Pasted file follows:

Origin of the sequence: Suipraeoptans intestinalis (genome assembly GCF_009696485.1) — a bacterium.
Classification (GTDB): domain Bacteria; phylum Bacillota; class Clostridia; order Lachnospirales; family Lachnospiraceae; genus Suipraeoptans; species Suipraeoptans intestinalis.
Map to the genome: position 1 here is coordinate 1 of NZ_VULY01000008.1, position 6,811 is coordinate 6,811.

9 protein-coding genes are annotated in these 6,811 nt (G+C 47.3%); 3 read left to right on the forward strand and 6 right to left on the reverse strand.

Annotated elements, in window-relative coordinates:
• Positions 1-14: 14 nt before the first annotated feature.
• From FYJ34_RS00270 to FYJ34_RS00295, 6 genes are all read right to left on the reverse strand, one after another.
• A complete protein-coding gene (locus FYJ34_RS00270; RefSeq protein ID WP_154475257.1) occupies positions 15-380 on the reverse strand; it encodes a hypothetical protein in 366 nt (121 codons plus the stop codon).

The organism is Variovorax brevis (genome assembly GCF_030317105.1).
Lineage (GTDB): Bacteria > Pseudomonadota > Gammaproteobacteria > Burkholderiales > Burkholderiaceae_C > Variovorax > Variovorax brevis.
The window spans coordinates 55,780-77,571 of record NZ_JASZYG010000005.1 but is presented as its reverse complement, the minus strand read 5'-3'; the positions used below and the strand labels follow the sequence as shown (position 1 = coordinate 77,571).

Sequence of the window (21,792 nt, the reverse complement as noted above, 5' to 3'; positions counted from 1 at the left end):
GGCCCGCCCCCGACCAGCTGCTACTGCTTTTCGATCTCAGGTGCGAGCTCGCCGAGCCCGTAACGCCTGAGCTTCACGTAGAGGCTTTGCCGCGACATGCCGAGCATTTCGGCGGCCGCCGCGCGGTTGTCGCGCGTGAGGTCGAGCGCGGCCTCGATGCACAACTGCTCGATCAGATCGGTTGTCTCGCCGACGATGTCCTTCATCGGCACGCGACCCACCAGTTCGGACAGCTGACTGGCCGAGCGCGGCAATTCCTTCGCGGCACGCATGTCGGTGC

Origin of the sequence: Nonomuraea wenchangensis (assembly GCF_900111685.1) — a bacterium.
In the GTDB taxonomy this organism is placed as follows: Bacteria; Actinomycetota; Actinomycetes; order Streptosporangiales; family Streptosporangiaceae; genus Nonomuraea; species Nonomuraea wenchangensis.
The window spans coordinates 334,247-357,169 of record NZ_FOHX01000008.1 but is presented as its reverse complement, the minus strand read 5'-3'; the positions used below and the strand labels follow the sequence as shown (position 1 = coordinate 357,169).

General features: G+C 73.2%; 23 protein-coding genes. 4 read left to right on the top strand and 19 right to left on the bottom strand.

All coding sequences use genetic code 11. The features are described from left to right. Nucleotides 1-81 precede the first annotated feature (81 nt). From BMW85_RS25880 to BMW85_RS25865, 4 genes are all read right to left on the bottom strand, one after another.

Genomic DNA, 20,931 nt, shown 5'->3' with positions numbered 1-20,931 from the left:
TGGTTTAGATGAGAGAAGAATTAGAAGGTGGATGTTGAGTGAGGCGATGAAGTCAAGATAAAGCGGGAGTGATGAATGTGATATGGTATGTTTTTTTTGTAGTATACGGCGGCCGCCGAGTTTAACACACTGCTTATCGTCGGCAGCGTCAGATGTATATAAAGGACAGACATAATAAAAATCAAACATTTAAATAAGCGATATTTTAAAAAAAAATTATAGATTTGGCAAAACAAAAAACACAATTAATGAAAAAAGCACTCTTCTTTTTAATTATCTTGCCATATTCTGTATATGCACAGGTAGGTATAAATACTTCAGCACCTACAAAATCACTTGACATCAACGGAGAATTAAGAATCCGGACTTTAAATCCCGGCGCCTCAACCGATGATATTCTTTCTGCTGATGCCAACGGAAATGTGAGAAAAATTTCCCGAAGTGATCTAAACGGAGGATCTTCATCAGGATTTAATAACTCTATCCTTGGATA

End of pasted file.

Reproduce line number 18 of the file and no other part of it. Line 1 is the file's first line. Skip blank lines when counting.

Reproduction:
All coding sequences use genetic code 11. The features are described from left to right. Nucleotides 1-81 precede the first annotated feature (81 nt). From BMW85_RS25880 to BMW85_RS25865, 4 genes are all read right to left on the bottom strand, one after another.